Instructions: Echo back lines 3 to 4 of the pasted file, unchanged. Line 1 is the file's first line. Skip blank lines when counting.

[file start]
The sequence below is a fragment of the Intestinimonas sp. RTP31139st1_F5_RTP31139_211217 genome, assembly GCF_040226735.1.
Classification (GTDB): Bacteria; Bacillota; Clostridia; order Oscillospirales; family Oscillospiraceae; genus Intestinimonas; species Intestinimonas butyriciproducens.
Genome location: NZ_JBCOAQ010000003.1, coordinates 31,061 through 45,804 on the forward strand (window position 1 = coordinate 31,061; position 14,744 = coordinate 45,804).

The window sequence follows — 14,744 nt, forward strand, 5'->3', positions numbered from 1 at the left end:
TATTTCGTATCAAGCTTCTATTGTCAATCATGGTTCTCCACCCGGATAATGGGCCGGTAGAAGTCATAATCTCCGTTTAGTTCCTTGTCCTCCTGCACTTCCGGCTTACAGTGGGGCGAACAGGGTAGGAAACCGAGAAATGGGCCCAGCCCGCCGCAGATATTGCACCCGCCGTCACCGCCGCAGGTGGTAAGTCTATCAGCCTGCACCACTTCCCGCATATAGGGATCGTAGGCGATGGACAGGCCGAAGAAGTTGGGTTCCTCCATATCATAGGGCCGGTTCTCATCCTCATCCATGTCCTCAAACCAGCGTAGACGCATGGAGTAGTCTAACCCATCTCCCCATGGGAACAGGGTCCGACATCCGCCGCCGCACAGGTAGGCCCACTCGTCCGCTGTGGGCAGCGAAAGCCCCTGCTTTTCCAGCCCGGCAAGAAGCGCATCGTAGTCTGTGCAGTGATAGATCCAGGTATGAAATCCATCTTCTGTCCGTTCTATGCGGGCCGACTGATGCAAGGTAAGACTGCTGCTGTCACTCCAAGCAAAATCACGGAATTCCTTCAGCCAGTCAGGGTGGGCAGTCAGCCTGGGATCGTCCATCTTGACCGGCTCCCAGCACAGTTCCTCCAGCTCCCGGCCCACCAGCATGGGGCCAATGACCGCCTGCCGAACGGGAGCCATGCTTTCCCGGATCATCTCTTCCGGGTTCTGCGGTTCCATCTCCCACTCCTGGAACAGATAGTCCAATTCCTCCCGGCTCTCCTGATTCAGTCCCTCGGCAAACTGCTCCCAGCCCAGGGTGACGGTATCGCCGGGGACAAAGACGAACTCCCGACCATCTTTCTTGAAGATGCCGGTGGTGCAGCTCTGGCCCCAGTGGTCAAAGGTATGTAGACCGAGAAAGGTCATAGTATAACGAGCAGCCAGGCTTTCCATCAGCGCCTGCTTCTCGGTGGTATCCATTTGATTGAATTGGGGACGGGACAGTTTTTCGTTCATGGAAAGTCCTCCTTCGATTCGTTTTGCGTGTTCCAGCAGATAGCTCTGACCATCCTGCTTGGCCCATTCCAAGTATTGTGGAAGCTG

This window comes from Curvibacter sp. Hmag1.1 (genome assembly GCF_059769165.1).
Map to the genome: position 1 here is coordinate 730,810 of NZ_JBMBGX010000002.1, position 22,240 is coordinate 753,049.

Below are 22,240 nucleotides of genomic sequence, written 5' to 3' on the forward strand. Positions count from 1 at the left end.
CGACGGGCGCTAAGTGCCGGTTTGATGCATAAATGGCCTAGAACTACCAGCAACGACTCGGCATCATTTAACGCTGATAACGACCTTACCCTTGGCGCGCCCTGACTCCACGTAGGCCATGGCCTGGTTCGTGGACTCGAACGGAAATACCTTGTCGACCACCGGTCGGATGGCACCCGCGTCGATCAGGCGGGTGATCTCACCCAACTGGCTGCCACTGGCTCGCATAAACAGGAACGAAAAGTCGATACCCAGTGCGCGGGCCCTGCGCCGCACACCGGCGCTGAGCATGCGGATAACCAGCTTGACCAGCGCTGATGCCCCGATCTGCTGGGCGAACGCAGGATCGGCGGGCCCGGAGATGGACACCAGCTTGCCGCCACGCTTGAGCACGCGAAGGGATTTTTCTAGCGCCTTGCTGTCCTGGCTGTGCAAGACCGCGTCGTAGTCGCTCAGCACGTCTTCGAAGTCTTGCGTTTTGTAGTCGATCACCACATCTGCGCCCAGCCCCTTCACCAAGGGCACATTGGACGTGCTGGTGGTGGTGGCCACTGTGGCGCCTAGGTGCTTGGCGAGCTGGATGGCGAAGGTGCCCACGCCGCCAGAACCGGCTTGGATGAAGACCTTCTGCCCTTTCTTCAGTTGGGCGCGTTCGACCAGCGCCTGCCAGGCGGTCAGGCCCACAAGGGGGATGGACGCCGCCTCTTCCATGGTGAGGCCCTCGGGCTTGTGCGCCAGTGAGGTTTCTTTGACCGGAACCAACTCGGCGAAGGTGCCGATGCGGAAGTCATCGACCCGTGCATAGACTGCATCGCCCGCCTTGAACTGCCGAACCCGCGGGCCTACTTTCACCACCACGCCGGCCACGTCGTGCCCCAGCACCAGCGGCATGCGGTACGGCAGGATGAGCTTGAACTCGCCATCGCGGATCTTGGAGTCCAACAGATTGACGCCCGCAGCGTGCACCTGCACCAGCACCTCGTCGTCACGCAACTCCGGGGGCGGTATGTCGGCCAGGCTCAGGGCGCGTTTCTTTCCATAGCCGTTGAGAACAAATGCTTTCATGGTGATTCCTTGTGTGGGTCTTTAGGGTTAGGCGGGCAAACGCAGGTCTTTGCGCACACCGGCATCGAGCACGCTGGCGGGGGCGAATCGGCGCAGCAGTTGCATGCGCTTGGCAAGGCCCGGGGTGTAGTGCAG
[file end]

Genome location: NZ_JBCOAQ010000003.1, coordinates 31,061 through 45,804 on the forward strand (window position 1 = coordinate 31,061; position 14,744 = coordinate 45,804).

The window sequence follows — 14,744 nt, forward strand, 5'->3', positions numbered from 1 at the left end: